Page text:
Legal Blog


H-1B Season is Upon Us! Hiring and Keeping Foreign Graduates As you scrape the ice off your windows and get into your car sipping on that nice warm cup of coffee on your morning drive, your mind wanders to how you can keep that sensational foreign worker you hired a couple of months ago. The worker just graduated from a local university and has an employment authorization card to work, but what next? Well, there are a few key issues to keep in mind when figuring out whether to take the next step: 1- The Job Description – A lot of companies don’t have job descriptions for even key positions, but it is important for immigration that you decide exactly what the worker will be doing and if the position requires a bachelor’s degree. If a bachelor’s is required then you may be able to keep him or her on an H-1B visa. 2- Start Early – The first date to submit an application for an H-1B is April 1st of every year, with a start date of October 1st. Don’t wait until April 1st to look into it, because the H-1B visa is capped and the cap may be reached on the first day of submissions. 3- Money, Money, Money – Figure out how much you are willing to pay the worker. Sometimes this is a showstopper. The Department of Labor has a prevailing wage that MUST be met and normally it is higher than what you are used to paying workers. Decide what you are willing to pay if you need to increase the pay. 4- Posting the Job – Realize that you will need to post the position and the pay to other workers. Many companies are not comfortable with this since normally it is a higher pay, but it is a requirement for immigration and sometimes a range of pay being posted can solve the problem. 5- Be Patient! – Immigration is a marathon NOT a sprint. Nothing moves quickly, but if it’s the right person for the job, patience is a virtue. 6- Hire An Attorney – Okay so this sounds like self-promotion but seriously, having a good immigration attorney can make all the difference. There are so many nuances to immigration law that a well-seasoned attorney will know how to navigate the system to your advantage. So, seek one out and focus on your business. Share...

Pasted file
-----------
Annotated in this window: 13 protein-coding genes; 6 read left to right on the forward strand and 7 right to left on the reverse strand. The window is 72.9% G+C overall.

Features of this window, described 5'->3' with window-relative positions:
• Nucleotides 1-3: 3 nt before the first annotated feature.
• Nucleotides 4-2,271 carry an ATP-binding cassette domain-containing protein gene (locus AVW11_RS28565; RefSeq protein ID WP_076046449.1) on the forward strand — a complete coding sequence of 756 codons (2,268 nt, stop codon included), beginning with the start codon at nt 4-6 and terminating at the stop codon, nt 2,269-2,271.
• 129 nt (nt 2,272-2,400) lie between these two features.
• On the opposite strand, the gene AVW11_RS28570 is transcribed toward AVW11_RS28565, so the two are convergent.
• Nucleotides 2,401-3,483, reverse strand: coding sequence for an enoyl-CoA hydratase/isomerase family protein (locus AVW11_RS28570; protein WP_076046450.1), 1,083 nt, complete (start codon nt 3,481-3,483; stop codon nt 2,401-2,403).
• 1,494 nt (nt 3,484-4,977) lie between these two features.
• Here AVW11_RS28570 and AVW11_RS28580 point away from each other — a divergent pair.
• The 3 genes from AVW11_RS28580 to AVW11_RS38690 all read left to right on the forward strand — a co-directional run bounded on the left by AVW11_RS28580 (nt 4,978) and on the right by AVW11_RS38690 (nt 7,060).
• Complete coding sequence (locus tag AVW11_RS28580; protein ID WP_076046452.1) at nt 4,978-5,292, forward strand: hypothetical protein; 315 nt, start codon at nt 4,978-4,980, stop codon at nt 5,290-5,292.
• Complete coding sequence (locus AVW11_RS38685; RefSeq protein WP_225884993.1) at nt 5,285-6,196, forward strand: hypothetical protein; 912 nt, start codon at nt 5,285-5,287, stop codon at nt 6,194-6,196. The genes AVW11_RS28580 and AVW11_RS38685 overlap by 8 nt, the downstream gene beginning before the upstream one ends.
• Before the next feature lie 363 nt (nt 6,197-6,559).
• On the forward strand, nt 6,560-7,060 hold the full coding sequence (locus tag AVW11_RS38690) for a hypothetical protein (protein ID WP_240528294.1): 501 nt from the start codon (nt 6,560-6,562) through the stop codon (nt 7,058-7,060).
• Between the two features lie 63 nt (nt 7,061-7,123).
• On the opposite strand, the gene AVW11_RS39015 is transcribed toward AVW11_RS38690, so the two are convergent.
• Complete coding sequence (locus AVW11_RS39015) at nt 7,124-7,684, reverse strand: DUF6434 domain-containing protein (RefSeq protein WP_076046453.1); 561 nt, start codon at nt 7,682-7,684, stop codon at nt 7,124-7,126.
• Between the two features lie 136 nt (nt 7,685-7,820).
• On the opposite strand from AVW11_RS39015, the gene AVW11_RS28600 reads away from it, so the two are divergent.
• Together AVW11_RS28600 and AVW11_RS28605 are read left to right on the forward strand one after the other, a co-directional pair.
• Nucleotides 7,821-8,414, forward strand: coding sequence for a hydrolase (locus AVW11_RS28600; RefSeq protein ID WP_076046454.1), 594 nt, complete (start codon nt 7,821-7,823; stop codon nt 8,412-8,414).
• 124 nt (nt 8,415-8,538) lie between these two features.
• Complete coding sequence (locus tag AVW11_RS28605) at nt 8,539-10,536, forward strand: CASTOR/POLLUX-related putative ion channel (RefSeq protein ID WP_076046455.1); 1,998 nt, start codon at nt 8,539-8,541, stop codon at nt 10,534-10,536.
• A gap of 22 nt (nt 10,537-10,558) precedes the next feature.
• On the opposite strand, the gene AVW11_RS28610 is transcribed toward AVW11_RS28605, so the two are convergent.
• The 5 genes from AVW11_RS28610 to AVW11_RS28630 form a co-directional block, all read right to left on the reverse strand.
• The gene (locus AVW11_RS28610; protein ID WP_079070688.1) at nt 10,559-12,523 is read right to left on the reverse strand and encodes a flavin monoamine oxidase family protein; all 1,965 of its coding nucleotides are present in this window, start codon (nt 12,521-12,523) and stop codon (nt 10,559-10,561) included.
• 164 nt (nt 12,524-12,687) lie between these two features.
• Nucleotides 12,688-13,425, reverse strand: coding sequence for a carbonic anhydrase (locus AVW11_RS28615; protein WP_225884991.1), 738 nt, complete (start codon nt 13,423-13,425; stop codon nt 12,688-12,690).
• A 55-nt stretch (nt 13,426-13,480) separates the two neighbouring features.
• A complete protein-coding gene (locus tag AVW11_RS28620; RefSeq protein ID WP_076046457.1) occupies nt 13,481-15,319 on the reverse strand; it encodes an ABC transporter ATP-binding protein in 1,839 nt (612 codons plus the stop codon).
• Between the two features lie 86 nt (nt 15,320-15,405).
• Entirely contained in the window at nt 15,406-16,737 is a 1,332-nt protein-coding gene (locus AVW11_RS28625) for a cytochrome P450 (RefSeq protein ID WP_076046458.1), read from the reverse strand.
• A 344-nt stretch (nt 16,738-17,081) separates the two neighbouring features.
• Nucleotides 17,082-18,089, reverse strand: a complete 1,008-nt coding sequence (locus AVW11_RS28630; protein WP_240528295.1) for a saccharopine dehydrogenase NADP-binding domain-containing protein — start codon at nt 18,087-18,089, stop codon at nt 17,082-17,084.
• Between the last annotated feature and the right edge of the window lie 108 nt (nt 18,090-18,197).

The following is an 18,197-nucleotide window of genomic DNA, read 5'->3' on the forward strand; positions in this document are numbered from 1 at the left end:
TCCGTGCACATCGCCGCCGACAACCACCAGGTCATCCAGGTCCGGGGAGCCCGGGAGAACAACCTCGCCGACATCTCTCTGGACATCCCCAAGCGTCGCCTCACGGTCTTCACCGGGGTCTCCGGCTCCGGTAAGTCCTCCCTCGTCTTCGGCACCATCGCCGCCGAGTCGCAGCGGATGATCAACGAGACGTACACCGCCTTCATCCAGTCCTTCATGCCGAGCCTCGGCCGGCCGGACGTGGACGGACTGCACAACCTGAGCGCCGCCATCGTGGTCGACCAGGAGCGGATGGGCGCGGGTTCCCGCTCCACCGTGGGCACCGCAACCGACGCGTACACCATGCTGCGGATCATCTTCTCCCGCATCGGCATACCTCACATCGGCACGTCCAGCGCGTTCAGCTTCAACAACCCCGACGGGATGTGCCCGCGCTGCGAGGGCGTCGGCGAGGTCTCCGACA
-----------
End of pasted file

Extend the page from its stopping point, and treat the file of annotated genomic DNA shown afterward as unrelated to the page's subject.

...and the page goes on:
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The Case for Keeping the Company Christmas Party In the era of political correctness, the only type of party you may be going to this Christmas season is the “Holiday” Party. It seems a mere 20 years ago that there was no such thing as a “Holiday” party. So, why have companies been so quick to kill the Christmas party? I believe it stems from our ever expanding governmental influence into the private sector and probably the fear of being sued. The Establishment Clause, the First Amendment, which is the basis for most of the legal battles regarding religious freedom, however, states as follows: Congress shall make no law respecting an establishment of religion, or prohibiting the free exercise thereof; or abridging the freedom of speech, or of the press; or the right of the people peaceably to assemble, and to petition the Government for a redress of grievances. The key here is to remember that the First Amendment is ensuring that the “government” does not establish or restrict religion and, therefore, ensuring religious freedom for the rest of us. The line of Supreme Court cases attempt to clarify the reach of the Establishment Clause by restricting public entities’ ability to display religious signs/symbols or be involved in religious activities during the Christmas season, although sometimes not so uniformly (Florey v. Sioux Falls School District , Lynch v. Donnelly, Allegheny County v. ACLU, Capitol Square Review Board v. Pinette, Bauchman v. West High School). Then there is the Civil Rights Act (Title VII) that prevents religious discrimination. Religious discrimination involves treating a person, such as an employee, unfavorably because of his or her religious beliefs. It has not been determined, to my knowledge, through any legal precedent that having a Christmas party is a discriminatory act. Yet, it seems that employers are fearful of offending anyone if they have a Christmas party and, therefore, instead opt for a Holiday party. But why is something joyful considered offensive? Our litigious environment and the standards placed upon public entities probably are to blame for the death of the Christmas party by private companies. So, why keep the corporate Christmas party? Christmas is celebrated by millions of people across the globe as the birth of Jesus. Christmas, December 25th, is a national holiday in the United States. Christmas is a season of giving and of love, demonstrating Christian values. Companies can still exercise religious freedom and demonstrate some of their values by celebrating Christmas and calling it what it is. “Merry Christmas” is just that – Merry. And anyone who takes offense to that should really do some self-examination as to why...

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